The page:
Summary: The last in a series looking at the life of Christ. This sermon looks at four questions that define Holy Week.
Matthew 26:22-25, 33
Intro.: Who are you?
1. I am told that men and women anser this question in significantly different ways.
2. Women speak in terms of their relationships, their likes, and their dislikes.
3. Men speak in terms of their jobs
4. Questions allow are a primary way to find out information.
5. As we come to the final message in our series on “Who Is This Man Jesus?” we will spent our time looking at four questions that were asked about Jesus during Holy Week. We will move from the Triumphal Entry to the Empty Tomb.
1. The events of Holy Week define Chrsitianity. If they did not happen, then Christianity has no foundation.
2. But if the events of this week did occur, then we had better be listening to what Jesus and the men who wrote the NT had to say.
3. Let me encourage you to spend this week examining the question posed during this Lenten season – Who is this man Jesus Christ?
T.S. We have spent the last six weeks asking “Who is this man Jesus?” During Holy Week a number of others asked questions that will help us answer that question.
I. Question #1 -- Matthew 21:10-11
A. It would be a busy week.
B. And it started out that way. Jesus had sent his disciples out on mission
C. And now he was riding into town on that colt. As he road into Jerusalem there was a question that whispered its way through the crowd, “Who is this?”
(Appl.) It is a question that we must answer for ourselves. We cannot ignore the question. Who is this Jesus? Is he God? Is he just a man? The answers we provide to those questions will have eternal consequences. When you are alone, when no one is looking, when it is just you and God, how do you answer this question: Who is this Jesus?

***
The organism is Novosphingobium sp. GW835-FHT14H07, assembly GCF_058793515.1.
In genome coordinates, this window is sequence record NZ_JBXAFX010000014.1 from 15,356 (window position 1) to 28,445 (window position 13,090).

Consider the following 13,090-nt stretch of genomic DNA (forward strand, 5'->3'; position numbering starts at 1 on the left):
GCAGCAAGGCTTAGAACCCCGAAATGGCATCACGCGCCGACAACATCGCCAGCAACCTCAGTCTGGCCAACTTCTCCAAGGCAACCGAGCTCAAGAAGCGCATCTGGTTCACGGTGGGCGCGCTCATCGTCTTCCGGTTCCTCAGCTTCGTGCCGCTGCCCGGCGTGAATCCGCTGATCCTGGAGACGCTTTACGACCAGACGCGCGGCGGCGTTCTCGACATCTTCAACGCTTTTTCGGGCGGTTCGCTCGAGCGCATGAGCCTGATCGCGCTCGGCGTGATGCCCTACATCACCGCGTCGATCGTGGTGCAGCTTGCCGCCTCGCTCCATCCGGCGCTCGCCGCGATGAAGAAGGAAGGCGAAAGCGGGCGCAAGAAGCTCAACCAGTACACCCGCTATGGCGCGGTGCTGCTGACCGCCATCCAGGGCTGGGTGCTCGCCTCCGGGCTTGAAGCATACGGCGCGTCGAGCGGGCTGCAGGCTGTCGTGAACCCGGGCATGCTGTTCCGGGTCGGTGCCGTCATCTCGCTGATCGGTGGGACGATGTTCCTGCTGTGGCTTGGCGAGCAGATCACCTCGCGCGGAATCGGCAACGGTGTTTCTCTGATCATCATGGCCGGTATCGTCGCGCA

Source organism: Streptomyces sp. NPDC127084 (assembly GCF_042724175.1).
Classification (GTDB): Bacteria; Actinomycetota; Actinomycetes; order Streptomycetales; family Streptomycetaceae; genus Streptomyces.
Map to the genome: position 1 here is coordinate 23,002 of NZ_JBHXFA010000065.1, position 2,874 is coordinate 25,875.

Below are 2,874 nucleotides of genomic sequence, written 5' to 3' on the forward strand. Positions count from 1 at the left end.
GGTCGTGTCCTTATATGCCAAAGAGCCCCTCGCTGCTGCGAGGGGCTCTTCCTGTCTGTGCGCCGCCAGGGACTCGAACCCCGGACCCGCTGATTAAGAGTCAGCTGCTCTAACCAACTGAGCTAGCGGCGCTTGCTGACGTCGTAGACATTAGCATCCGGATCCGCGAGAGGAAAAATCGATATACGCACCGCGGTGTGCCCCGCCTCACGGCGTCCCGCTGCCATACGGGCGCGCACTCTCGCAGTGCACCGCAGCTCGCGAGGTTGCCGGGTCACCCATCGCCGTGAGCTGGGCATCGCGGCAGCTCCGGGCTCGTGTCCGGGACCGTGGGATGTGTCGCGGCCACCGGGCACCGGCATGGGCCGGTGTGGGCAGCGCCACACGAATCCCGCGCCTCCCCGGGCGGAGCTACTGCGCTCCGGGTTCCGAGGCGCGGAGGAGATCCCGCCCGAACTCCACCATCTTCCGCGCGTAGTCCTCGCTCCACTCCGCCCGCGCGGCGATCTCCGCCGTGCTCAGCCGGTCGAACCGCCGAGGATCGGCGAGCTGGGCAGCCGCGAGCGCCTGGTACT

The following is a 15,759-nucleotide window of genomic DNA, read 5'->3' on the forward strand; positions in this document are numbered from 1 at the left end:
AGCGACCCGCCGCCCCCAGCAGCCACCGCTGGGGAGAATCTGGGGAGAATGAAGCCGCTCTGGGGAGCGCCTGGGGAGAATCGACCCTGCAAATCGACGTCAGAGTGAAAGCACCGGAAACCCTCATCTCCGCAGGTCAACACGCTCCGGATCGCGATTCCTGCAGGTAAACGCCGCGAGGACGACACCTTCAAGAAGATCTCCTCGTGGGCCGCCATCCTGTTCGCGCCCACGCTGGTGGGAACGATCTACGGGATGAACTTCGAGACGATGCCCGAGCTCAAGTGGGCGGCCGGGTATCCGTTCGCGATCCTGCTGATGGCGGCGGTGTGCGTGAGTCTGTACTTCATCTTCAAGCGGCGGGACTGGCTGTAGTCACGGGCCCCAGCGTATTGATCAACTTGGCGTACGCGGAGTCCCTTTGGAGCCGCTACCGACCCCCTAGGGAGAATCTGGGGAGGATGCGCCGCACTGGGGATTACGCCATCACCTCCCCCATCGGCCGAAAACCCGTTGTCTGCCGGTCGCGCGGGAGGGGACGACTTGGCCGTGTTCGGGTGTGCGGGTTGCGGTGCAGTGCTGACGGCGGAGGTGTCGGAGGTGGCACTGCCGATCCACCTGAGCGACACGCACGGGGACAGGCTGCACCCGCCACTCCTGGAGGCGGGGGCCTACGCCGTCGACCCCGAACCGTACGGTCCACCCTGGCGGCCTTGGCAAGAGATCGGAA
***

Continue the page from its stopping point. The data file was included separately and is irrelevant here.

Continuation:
D. The crowds asked the question, but they also knew the answer. The next verse reminds us that it was the same crowds who answered, “This is Jesus, the prophet from Nazareth.”
(Ill.) A good teacher asks good questions. A good teacher even asks questions that he or she knows the answers to. But this time it was the students asking the questions. And the students knew the answers. The catch was that they did not like the answer. Because if they found the answer they expected to find, it meant that there lives would need to change.
E. They did know the answer – they only needed to respond to it.
II. Question #2 -- Matthew 26:22-25, 33
A. It had been a busy week. Jesus had cleared out the temple. He had a busy teaching schedule with both the disciples and the multitudes being present.
B. Now it was Thursday evening. Jesus had gathered his disciples around him to celebrate the Passover. He had not yet served the bread and wine that began the Communion service that is still a part of the church’s worship – but he had made the most remarkable statement. A statement that probably freightened many of his closest followers: "Assuredly, I say to you, one of you will betray me.”
C. And there is the question – “Is it I?” Is it I?
(Appl.) It wasn’t just Judas that asked the question. It was all of them. Somewhere, deep inside, each knew that they were capable of such an act. Each of the men whom Jesus had called was a broken person capable of betraying their Lord. And they knew it – and so are we.